Till Von Sein Goes Outside the Box with New Album Precious

In the world of house music, Berlin-based producer Till Von Sein stands a little off kilter. He’s not big on self-promotion and in fact he spends half his time working as a booking agent for Wolf + Lamb, Soul Clap, or others.

He’s a bit of a jokester or a bit of an asshole, depending on how he feels about you, and when he sits down to make music, he does it more for therapeutic reasons than for any future life on a dance floor.

That’s how he put together Precious, his most recent LP. It’s 10-tracks of silky smooth late-night grooves with just enough drum machine kick for the dark rooms he frequents, like the Electric Pickle. Precious is soulful and different, mostly because at the time, Von Sein wasn’t out to make a house record at all.

“I was basically just working on R&B and soul, having this dream that I could make beats that maybe Drake could rap on,” he says. “Then I realized, fuck, I can’t release an R&B album. That would be a little bit weird. I built a career as a house DJ. So, I started talking to other people in my inner circle, like, ‘Wait, I need your help, because I really lost the feeling of producing house music.'" Sitting at home listening to a 125 bpm for two hours fucking freaks me out.”

Dedicated to turning these rough soulful skits into something releasable, he holed himself in the studio with his friends and associates and worked the best ideas into suitable house atmospheres. Precious is notable, however, because it retains so much of that old-school feel. To truly capture the live jazz experience, Von Sein brought in real musicians to lay down live grooves, then hooked up with various vocalists around the world to add a final human touch.
“That was my goal, I wanted to do some soulful kind of R&B music, and then house music which is kind of the same vein,” he says. “I just try to keep the balance of those two worlds, like, stuff you can listen to at home and take your girl to bed.”

The album opens with hand drums and spoken words on “One feat. Lazarusman,” then dives deep into playful sex disco on “Booty Angel feat. Kid Enigma.” That track features a lot of Von Sein’s own sense of humor.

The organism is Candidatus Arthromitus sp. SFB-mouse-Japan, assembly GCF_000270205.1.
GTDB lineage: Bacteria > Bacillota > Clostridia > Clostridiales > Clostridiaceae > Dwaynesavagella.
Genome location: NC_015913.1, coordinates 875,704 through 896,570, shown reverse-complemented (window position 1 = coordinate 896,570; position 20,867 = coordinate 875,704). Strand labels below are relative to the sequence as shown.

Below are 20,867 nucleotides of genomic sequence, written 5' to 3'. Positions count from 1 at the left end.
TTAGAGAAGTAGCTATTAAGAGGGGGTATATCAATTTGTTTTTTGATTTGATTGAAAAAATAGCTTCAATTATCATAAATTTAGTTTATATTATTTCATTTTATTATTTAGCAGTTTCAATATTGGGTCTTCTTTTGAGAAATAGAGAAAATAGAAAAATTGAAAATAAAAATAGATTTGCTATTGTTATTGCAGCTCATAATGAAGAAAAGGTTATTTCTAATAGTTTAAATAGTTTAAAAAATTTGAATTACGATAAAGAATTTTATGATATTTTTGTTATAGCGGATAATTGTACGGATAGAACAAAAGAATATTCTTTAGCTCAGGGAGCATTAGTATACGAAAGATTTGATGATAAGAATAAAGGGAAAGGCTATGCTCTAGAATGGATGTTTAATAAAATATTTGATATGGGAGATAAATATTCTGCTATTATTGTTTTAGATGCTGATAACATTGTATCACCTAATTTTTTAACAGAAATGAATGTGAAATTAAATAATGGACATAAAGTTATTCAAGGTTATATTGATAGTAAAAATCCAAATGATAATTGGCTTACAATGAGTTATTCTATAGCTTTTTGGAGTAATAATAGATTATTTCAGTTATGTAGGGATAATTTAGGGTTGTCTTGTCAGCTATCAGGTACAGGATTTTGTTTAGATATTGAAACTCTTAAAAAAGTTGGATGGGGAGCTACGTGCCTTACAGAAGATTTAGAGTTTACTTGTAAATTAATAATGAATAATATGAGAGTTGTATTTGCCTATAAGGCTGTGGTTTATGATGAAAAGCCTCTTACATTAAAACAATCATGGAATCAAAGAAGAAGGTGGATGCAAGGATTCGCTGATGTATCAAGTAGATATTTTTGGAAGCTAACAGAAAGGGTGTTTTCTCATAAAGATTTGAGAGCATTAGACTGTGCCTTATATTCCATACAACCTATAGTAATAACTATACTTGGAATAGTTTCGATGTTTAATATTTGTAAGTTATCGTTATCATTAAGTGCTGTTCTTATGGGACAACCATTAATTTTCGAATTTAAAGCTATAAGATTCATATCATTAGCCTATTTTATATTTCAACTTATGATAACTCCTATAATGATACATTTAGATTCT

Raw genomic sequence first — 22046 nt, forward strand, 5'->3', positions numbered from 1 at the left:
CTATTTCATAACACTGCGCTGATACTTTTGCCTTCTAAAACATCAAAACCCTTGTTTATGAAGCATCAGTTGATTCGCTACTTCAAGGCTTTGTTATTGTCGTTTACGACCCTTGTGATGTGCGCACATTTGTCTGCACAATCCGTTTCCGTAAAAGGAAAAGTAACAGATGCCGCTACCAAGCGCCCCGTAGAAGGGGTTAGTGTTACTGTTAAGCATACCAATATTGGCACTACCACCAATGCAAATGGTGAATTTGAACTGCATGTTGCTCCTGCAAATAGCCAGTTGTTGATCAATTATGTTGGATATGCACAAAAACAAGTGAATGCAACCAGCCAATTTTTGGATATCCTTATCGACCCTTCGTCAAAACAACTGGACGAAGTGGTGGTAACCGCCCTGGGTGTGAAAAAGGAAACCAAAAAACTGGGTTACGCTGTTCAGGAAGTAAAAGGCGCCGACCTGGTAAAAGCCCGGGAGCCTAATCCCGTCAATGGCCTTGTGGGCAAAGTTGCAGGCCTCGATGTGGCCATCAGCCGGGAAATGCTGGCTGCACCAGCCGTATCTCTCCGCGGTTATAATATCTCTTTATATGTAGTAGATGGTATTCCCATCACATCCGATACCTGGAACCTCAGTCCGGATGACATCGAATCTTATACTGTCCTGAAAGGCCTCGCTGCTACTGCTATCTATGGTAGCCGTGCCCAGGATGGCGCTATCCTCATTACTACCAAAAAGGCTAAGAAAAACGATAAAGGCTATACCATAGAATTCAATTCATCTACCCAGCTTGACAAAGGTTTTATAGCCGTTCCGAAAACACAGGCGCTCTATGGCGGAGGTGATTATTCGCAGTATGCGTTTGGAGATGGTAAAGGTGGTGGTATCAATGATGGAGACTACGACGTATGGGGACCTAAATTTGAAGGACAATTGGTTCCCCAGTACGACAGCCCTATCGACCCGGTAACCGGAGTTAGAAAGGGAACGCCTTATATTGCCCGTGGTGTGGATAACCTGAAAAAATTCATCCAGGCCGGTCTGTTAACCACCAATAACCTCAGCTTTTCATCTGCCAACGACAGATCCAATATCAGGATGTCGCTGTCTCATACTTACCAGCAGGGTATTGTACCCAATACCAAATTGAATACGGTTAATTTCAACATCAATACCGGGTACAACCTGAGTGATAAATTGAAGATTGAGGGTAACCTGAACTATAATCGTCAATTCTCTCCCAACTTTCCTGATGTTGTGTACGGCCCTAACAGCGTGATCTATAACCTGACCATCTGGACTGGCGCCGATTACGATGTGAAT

“I wanted the idea of doing a track called ‘Dr. Booty,’ like a doctor who nurses booties. Little boys can have dreams, right?” he laughs. “And then he came up with ‘Booty Angel’ and I was like okay, maybe not what I wanted, but maybe even better.”

Tracks like “It’s All In The Spirit feat. Russoul,” “Young Again feat. Diamond Setter & Maria Leonard,” and “Tilly’s Vibes” bring more of a straight-forward house vibe to the table with hooks that’ll hang in your head for days. It’s a banging record, but even still, Von Sein is more likely to let loose some Detroit Swindle or Nick Monaco in his sets than anything he’s produced on his own.

“I’m not really good at playing my own stuff, I never did and I guess I never will be,” he says. “There is so much good music out there that I really want to play. I’ll always try to play my own shit, but I forget it and at the end of the night I’m like, damn. Sometimes it happens when you’re in the zone, but I’m not really that kind of DJ who just plays his own shit the whole time.”

Maybe that love for spreading great sounds explains his fervor as a booker. Already a successful business owner and DJ in his own right, Von Sein took to the side-gig like a duck to water.
“I used to run a skate shop, and when I was 29, I just realized I’m already fed up with selling clothes to 23-year-olds. Just imagine being 45. I need to get out of here,” he says. “I fell in love with it straight away. Because I work with so many artists I was really looking up to, it was a little bit like that little kid in the candy shop.”

But the spotlight will be on Von Sein whether he likes it or not at the Electric Pickle tonight, one of his favorite venues in Miami.

“I played there a bunch,” he says. “Personally, I think It’s the best place in Miami for the music.”

For the past four or five years, he’s been coming through to let loose magical sets for WMC or any occasion that’ll have him. According to him, it’s the closest thing to Berlin he can get Stateside. 
“I started playing, and then at one point I was like, wait, everybody is smoking here. People actually smoke weed,” he laughs. “We play all the other cities in the U.S. and at 1 a.m. there’s no more alcohol or at 2 a.m. they close. I said, ‘wait, this is kind of like being in Europe.’ It’s a love affair, and I mean, the whole sound system, the lights, the staff – I think that you can really tell that they’re in it for the love and not for the money. They really treat you with respect.”

For Von Sein, it’s not quite home, and it’s not quite house music, but you know? It sounds just about right.

Till Von Sein. Friday, June 26, at the Electric Pickle, 2826 N Miami Ave., Miami. Ages 21 and up. The party starts at 11 p.m., and tickets cost $15 to $20 plus fees via Call 305-456-5613 or visit
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Kat Bein is a freelance writer and has been described as this publication’s "senior millennial correspondent." She has an impressive, if unhealthy, knowledge of all things pop culture.